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Live-Stream from NASA is Out of this World

The ability for computers to live-stream has allowed us to communicate effectively with individuals all over the planet. On Wednesday 26th April, NASA used Amazon Web Services to take this to a whole new level – 300 kilometres above the earth, to be approximate.

The stream was titled Reaching for the Stars: Connecting the Future of NASA and Hollywood. According to a press release from NASA, the aim of this media was to examine how scientific research and film-making is being taken to the next level by advanced imaging and cloud technology.

Who would’ve thought that NASA would have anything in common with the Hollywood red carpet?

Panel participants included experts in virtual and augmented reality, engineers, Hollywood and NASA executives, Jack Fishcer and Peggy Whiston (pictured), both astronauts on board the craft. Sam Blackman, CEO of Elementary and Carolyn Giardina, technology editor of the Hollywood Reporter were also in attendance.

Astronaut Peggy Whitson is the current commander of the International Space Station (source: Twitter)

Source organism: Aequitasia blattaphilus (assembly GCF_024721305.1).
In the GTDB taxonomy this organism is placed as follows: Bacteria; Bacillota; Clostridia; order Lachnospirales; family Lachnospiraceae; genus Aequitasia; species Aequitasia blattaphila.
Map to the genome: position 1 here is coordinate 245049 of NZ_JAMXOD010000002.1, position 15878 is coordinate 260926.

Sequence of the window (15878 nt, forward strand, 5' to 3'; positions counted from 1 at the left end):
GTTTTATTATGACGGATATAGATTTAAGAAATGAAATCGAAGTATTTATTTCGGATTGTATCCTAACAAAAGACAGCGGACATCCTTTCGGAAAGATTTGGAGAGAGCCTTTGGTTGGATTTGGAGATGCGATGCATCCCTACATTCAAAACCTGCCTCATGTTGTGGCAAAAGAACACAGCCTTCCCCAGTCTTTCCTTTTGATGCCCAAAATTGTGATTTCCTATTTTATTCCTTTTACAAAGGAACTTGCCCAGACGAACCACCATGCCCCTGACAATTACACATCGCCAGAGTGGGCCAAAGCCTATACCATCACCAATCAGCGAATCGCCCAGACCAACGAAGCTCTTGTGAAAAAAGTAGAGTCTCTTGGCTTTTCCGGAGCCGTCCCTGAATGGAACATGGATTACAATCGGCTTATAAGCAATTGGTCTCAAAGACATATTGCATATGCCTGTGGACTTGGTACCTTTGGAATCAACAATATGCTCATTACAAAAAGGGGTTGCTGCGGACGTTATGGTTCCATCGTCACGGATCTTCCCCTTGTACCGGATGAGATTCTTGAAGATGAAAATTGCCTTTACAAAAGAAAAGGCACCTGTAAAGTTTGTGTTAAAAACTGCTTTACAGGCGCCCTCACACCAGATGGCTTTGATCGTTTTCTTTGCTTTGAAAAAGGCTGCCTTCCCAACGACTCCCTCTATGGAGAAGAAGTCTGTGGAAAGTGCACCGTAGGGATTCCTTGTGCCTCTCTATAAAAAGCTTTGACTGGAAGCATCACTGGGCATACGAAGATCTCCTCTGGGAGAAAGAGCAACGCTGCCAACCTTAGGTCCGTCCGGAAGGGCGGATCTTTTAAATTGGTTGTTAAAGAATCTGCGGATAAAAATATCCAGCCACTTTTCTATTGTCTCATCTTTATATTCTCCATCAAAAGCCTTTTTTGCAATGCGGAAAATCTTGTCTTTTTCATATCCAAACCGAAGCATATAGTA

The public were invited to view the footage live, although a 4K standard viewing screen would be required for the “full effect” to be seen.

While it was not the first 4K footage to be broadcast from space, it is the first to be streamed live. A RED Epic Dragon Cinema and Broadcast camera was used for the broadcast. The camera is capable of producing 6K footage, nine times higher than HD quality film. It was paired with an encoder from Nanoracks. This allowed the footage to be converted to be compatible with an internet platform.

A 6K resolution RED epic dragon camera was used to live-stream from space (source: Red)

The quality of the stream was incredible. The 4K quality and shallow depth of field created a highly detailed resolution. Whitson and Fischer discussed the benefits of using live-stream technology during the conference:

  • Slow-motion cameras can be used to capture experiment footage at in intricate level of detail. This can be shared with their research colleagues back on earth in real time.
  • Astronauts now have the ability to live broadcast the outside of the International Space Station; this aids in research, communications and the film industry.
  • Imaging and broadcasting will be pivotal to exploring further into the universe. This includes the discussion and planning of a journey and possible settlement in Mars in coming years.

See a replay of the live-stream below.